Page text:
Cybertorial: At the recently held 2013 Standard Bank Sikuvile Journalism Awards Adriaan Basson and Paddy Harper won the Journalist of the Year Award and the Investigative Journalism Award for their investigation of the Nkandla saga.
Adriaan Basson has already scooped a number of top industry awards, has written an acclaimed book on Jackie Selebi’s downfall and is currently an assistant editor at arguably South Africa’s most progressive Sunday newspaper, City Press, all at the tender age of only 33.
Respected veteran newsman and political correspondent William ‘Paddy’ Harper currently serves as the bureau chief for City Press in Durban. A keen football fan and music lover, Harper has been a journalist since 1984, beginning his career as a trainee journalist with the now-defunct Leader newspaper.
Under Basson City Press has strengthened the newsroom’s own investigative capacity, enhanced its standard of reporting and built a strong team with a vision of being the best in the country.
“Journalism is changing so rapidly,” he says. “At City Press, we all work across different platforms: we tweet, we file online and we write for the Sunday paper. It’s essential that newspapers adapt and give readers something different to what they can find online, otherwise we’ll become redundant.”
In his first job as a junior reporter at Beeld, Basson was immediately thrown into the cauldron of the Johannesburg crime beat. It didn’t take long for him to go from wet-behind-the-ears cub reporter to bona fide journalist. During his first year on the job, he won the daily’s Scoop of the Year award.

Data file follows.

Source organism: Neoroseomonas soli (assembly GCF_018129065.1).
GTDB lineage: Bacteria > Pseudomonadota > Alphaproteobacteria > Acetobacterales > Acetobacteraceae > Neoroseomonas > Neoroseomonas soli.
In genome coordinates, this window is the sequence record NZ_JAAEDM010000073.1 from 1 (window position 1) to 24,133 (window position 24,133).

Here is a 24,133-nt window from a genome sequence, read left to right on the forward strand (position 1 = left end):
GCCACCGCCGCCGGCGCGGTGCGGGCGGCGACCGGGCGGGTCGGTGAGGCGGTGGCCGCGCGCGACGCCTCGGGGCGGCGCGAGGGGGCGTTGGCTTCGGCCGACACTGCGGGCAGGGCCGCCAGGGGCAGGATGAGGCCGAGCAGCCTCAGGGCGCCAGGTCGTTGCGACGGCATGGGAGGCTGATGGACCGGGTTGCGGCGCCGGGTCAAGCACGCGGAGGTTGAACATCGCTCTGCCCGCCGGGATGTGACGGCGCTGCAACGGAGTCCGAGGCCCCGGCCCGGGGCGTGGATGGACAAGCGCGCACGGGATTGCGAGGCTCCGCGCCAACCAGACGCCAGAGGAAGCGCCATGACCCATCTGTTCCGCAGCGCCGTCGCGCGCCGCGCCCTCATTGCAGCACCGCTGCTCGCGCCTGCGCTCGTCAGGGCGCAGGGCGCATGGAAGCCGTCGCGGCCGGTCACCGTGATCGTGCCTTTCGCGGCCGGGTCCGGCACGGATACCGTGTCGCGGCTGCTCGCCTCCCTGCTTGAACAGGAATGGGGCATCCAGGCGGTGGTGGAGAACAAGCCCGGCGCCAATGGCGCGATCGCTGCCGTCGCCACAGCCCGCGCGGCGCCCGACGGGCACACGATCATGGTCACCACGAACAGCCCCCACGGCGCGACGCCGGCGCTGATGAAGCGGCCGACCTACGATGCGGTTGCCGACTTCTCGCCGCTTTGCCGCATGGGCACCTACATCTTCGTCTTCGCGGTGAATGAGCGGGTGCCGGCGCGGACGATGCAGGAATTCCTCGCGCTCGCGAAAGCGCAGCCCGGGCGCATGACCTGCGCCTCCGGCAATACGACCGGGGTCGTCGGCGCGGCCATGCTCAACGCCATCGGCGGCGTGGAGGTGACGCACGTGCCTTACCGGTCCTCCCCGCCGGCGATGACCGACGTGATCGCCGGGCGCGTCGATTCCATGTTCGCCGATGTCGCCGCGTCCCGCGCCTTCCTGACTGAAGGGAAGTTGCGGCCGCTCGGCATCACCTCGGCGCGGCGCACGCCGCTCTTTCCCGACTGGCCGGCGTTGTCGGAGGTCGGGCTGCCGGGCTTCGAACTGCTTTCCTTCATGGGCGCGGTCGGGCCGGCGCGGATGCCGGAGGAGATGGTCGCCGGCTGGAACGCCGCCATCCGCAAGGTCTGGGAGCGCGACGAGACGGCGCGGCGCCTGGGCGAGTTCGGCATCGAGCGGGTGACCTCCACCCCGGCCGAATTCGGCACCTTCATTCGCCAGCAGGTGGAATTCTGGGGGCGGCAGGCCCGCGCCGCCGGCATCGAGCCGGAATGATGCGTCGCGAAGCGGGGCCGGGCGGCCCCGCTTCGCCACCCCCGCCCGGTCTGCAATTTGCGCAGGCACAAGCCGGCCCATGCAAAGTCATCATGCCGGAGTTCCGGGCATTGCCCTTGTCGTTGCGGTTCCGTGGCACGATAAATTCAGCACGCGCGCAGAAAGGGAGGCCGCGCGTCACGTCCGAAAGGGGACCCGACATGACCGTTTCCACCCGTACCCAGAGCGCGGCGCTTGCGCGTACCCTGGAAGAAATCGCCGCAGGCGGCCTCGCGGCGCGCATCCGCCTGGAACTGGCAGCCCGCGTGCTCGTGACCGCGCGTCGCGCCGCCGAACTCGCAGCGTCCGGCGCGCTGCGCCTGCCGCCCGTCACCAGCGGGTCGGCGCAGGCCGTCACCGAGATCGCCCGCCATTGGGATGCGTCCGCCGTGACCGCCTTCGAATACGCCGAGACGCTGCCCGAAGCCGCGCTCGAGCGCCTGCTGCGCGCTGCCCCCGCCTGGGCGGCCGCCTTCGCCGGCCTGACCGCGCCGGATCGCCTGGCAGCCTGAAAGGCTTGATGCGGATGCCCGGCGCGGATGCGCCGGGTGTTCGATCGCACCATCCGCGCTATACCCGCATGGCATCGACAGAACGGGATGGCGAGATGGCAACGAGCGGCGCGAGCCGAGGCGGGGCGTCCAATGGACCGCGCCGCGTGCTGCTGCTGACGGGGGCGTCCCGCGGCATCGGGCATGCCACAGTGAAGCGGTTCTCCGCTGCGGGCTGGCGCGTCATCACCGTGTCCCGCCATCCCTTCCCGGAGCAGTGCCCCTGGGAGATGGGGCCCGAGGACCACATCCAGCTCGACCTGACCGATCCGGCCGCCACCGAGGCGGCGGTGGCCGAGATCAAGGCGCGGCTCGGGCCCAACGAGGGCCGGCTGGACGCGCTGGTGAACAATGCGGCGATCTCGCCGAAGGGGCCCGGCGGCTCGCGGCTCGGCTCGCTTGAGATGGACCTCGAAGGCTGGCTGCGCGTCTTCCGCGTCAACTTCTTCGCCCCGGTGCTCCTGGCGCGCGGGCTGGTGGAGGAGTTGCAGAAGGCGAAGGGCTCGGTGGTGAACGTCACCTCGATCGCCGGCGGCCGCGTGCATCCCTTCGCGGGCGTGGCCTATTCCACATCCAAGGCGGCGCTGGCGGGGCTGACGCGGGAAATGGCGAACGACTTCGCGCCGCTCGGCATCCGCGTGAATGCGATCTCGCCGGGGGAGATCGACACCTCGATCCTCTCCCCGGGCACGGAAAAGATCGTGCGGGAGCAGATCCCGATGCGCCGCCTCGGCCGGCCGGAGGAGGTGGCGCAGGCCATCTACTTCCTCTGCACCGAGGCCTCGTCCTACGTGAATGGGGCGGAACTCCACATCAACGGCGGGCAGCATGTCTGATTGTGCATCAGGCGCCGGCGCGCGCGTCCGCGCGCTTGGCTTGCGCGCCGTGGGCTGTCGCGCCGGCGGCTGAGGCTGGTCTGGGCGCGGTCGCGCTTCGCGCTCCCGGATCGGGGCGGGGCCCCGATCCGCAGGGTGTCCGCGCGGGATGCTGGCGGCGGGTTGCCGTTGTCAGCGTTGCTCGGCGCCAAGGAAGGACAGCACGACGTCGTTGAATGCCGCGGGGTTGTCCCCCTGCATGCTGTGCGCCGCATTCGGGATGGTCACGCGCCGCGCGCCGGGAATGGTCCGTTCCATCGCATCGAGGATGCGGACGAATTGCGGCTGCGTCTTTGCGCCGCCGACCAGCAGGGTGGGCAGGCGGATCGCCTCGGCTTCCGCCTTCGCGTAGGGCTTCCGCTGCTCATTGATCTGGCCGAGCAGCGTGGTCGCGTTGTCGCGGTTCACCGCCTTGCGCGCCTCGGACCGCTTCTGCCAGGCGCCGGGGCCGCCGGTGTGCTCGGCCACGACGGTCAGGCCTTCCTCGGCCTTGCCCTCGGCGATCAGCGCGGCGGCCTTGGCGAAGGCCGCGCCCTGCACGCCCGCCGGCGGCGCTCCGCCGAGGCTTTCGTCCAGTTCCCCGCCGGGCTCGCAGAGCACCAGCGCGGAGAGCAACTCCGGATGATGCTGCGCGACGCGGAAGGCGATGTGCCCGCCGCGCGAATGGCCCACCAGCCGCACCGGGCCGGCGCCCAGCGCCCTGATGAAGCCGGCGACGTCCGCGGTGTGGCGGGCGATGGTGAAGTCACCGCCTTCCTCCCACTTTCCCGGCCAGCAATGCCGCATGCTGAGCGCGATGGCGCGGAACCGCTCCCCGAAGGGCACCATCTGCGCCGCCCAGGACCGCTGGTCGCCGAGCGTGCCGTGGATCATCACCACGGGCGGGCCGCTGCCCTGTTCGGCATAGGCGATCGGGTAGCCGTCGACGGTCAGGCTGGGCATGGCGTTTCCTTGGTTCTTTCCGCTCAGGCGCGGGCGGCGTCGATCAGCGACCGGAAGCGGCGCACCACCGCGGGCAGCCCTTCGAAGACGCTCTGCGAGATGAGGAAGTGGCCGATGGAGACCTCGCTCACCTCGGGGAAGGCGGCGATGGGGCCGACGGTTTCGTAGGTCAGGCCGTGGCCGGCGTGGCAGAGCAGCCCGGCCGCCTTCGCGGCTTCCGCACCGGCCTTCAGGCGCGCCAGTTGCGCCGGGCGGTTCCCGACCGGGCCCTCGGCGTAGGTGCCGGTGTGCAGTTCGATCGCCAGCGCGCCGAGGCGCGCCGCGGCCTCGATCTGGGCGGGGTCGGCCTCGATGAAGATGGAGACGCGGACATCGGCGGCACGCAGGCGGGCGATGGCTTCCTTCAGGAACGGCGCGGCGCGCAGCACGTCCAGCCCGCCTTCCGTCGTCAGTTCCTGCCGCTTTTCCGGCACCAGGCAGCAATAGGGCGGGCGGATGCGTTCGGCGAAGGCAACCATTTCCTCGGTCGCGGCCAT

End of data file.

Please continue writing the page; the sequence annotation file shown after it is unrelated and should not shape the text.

“I realised that politics rule the world, and where politics and truth come together – that was where I wanted to be”, says Basson.
In 2004, Basson spent six months reporting on the Schabir Shaik trial in Durban for all Media24’s Afrikaans titles – an experience that “opened my eyes to the triangle of where politics, crime and business meet”.
Two years later, he was a founding member of Beeld’s investigations unit – and the awards started rolling in. He was twice named Media24’s investigative journalist of the year for exposés of irregularities in the correctional services department and the eNaTIS traffic management system.
To crown his achievements during that period, he walked away with the inaugural Taco Kuiper award from Wits University for investigative journalism.
Harper’s career began in 1986, when he joined The Mercury, first in its Pietermaritzburg bureau and later as a politics writer. Following a short stint at the Post newspaper, Harper was part of the group which set up and ran The New African newspaper in Durban, working as both senior writer and news editor.
In 1990 Harper left journalism to work full time for the Cosatu as media co-ordinator in its Joint Working Committee set as part of the peace process in KwaZulu-Natal. During this time he worked closely with the National Peace Accord structures.
In 1995 Harper returned to journalism, working for the New Nation and Sowetan before moving to the Sunday Tribune as political writer and later parliamentary correspondent. He would spend the next nine years running the news desks at the Tribune and the Independent on Saturday.
In 2004 Harper joined the Sunday Times as a senior writer, a post he held until joining City Press. Harper is co-author of The Lighter Side of Life on Robben Island, released in late 2012.
It is clear that both form part of the dynamic senior editorial team at City Press playing a key role in helping the newspaper reshape and reposition itself in response to changing readership needs.
Paddy Harper, co-winner of the Investigative Journalism Award
IMAGE: Standard Bank joint CEO, Sim Tshabalala with Adriaan Basson and convening judge, Paula Fray.
Note: Cybertorial is paid-for content.